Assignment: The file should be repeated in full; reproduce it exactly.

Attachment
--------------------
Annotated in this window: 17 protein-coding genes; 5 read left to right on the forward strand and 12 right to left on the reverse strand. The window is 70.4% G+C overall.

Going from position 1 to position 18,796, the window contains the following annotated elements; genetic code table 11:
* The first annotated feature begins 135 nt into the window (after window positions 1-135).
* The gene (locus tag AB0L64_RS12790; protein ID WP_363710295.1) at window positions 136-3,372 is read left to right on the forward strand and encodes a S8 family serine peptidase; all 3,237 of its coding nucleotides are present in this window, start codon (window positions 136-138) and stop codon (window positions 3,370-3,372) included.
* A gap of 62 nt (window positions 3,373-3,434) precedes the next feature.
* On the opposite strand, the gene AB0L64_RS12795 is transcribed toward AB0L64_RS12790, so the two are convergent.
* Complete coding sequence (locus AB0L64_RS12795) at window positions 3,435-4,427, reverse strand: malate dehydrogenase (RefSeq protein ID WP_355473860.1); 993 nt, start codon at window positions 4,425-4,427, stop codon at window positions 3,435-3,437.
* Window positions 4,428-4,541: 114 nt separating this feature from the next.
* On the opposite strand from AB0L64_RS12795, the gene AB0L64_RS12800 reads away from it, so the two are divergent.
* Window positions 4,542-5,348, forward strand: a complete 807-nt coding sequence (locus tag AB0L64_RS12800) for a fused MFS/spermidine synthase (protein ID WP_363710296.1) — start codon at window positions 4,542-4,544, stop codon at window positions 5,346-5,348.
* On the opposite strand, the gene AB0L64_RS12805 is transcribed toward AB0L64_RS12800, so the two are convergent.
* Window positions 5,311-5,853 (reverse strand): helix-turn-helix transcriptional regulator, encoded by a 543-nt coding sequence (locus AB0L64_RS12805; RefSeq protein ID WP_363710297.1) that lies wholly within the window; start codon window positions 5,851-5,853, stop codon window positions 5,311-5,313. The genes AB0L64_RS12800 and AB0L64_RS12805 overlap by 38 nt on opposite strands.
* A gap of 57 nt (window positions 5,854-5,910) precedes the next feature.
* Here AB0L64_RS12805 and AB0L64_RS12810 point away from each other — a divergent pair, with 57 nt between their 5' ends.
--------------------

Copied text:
Annotated in this window: 17 protein-coding genes; 5 read left to right on the forward strand and 12 right to left on the reverse strand. The window is 70.4% G+C overall.

Going from position 1 to position 18,796, the window contains the following annotated elements; genetic code table 11:
* The first annotated feature begins 135 nt into the window (after window positions 1-135).
* The gene (locus tag AB0L64_RS12790; protein ID WP_363710295.1) at window positions 136-3,372 is read left to right on the forward strand and encodes a S8 family serine peptidase; all 3,237 of its coding nucleotides are present in this window, start codon (window positions 136-138) and stop codon (window positions 3,370-3,372) included.
* A gap of 62 nt (window positions 3,373-3,434) precedes the next feature.
* On the opposite strand, the gene AB0L64_RS12795 is transcribed toward AB0L64_RS12790, so the two are convergent.
* Complete coding sequence (locus AB0L64_RS12795) at window positions 3,435-4,427, reverse strand: malate dehydrogenase (RefSeq protein ID WP_355473860.1); 993 nt, start codon at window positions 4,425-4,427, stop codon at window positions 3,435-3,437.
* Window positions 4,428-4,541: 114 nt separating this feature from the next.
* On the opposite strand from AB0L64_RS12795, the gene AB0L64_RS12800 reads away from it, so the two are divergent.
* Window positions 4,542-5,348, forward strand: a complete 807-nt coding sequence (locus tag AB0L64_RS12800) for a fused MFS/spermidine synthase (protein ID WP_363710296.1) — start codon at window positions 4,542-4,544, stop codon at window positions 5,346-5,348.
* On the opposite strand, the gene AB0L64_RS12805 is transcribed toward AB0L64_RS12800, so the two are convergent.
* Window positions 5,311-5,853 (reverse strand): helix-turn-helix transcriptional regulator, encoded by a 543-nt coding sequence (locus AB0L64_RS12805; RefSeq protein ID WP_363710297.1) that lies wholly within the window; start codon window positions 5,851-5,853, stop codon window positions 5,311-5,313. The genes AB0L64_RS12800 and AB0L64_RS12805 overlap by 38 nt on opposite strands.
* A gap of 57 nt (window positions 5,854-5,910) precedes the next feature.
* Here AB0L64_RS12805 and AB0L64_RS12810 point away from each other — a divergent pair, with 57 nt between their 5' ends.